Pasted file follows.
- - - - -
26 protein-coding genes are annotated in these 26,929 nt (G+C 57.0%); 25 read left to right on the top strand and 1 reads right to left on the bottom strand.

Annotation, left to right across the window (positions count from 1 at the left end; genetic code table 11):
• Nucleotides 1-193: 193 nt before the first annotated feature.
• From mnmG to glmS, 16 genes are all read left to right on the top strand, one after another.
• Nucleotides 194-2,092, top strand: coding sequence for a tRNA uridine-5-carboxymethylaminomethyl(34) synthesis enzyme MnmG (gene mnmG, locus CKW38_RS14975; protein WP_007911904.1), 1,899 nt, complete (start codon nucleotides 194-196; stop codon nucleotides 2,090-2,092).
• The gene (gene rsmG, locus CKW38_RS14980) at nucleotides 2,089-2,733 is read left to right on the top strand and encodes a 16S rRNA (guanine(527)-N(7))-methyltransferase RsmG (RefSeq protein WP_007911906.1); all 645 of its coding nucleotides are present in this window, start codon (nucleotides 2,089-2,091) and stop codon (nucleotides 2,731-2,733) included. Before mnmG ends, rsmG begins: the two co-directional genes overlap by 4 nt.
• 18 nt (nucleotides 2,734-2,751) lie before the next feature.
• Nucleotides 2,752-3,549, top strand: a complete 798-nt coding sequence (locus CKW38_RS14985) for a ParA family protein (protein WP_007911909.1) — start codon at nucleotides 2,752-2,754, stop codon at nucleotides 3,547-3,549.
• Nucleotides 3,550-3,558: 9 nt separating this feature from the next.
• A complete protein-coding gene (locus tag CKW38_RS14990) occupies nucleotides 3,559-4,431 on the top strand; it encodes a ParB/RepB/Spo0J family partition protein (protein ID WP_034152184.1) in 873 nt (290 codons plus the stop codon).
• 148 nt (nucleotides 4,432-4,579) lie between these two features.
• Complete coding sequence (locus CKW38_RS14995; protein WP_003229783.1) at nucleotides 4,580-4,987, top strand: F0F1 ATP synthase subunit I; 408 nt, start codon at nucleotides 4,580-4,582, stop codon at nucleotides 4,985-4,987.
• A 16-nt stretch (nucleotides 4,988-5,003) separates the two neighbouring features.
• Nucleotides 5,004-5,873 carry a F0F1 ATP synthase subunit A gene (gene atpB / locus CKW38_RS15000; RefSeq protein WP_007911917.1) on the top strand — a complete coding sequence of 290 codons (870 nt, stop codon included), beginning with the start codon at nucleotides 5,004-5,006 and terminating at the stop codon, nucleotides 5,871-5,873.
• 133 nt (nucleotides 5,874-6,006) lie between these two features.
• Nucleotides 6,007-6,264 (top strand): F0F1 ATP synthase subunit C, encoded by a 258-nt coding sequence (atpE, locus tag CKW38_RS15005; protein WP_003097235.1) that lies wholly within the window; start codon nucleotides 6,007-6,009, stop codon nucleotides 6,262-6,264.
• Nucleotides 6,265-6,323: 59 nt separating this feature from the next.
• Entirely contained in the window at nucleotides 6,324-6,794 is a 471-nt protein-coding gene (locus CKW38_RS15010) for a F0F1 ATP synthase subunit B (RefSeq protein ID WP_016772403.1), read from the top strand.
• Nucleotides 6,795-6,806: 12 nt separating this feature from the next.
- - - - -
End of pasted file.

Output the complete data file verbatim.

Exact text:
26 protein-coding genes are annotated in these 26,929 nt (G+C 57.0%); 25 read left to right on the top strand and 1 reads right to left on the bottom strand.

Annotation, left to right across the window (positions count from 1 at the left end; genetic code table 11):
• Nucleotides 1-193: 193 nt before the first annotated feature.
• From mnmG to glmS, 16 genes are all read left to right on the top strand, one after another.
• Nucleotides 194-2,092, top strand: coding sequence for a tRNA uridine-5-carboxymethylaminomethyl(34) synthesis enzyme MnmG (gene mnmG, locus CKW38_RS14975; protein WP_007911904.1), 1,899 nt, complete (start codon nucleotides 194-196; stop codon nucleotides 2,090-2,092).
• The gene (gene rsmG, locus CKW38_RS14980) at nucleotides 2,089-2,733 is read left to right on the top strand and encodes a 16S rRNA (guanine(527)-N(7))-methyltransferase RsmG (RefSeq protein WP_007911906.1); all 645 of its coding nucleotides are present in this window, start codon (nucleotides 2,089-2,091) and stop codon (nucleotides 2,731-2,733) included. Before mnmG ends, rsmG begins: the two co-directional genes overlap by 4 nt.
• 18 nt (nucleotides 2,734-2,751) lie before the next feature.
• Nucleotides 2,752-3,549, top strand: a complete 798-nt coding sequence (locus CKW38_RS14985) for a ParA family protein (protein WP_007911909.1) — start codon at nucleotides 2,752-2,754, stop codon at nucleotides 3,547-3,549.
• Nucleotides 3,550-3,558: 9 nt separating this feature from the next.
• A complete protein-coding gene (locus tag CKW38_RS14990) occupies nucleotides 3,559-4,431 on the top strand; it encodes a ParB/RepB/Spo0J family partition protein (protein ID WP_034152184.1) in 873 nt (290 codons plus the stop codon).
• 148 nt (nucleotides 4,432-4,579) lie between these two features.
• Complete coding sequence (locus CKW38_RS14995; protein WP_003229783.1) at nucleotides 4,580-4,987, top strand: F0F1 ATP synthase subunit I; 408 nt, start codon at nucleotides 4,580-4,582, stop codon at nucleotides 4,985-4,987.
• A 16-nt stretch (nucleotides 4,988-5,003) separates the two neighbouring features.
• Nucleotides 5,004-5,873 carry a F0F1 ATP synthase subunit A gene (gene atpB / locus CKW38_RS15000; RefSeq protein WP_007911917.1) on the top strand — a complete coding sequence of 290 codons (870 nt, stop codon included), beginning with the start codon at nucleotides 5,004-5,006 and terminating at the stop codon, nucleotides 5,871-5,873.
• 133 nt (nucleotides 5,874-6,006) lie between these two features.
• Nucleotides 6,007-6,264 (top strand): F0F1 ATP synthase subunit C, encoded by a 258-nt coding sequence (atpE, locus tag CKW38_RS15005; protein WP_003097235.1) that lies wholly within the window; start codon nucleotides 6,007-6,009, stop codon nucleotides 6,262-6,264.
• Nucleotides 6,265-6,323: 59 nt separating this feature from the next.
• Entirely contained in the window at nucleotides 6,324-6,794 is a 471-nt protein-coding gene (locus CKW38_RS15010) for a F0F1 ATP synthase subunit B (RefSeq protein ID WP_016772403.1), read from the top strand.
• Nucleotides 6,795-6,806: 12 nt separating this feature from the next.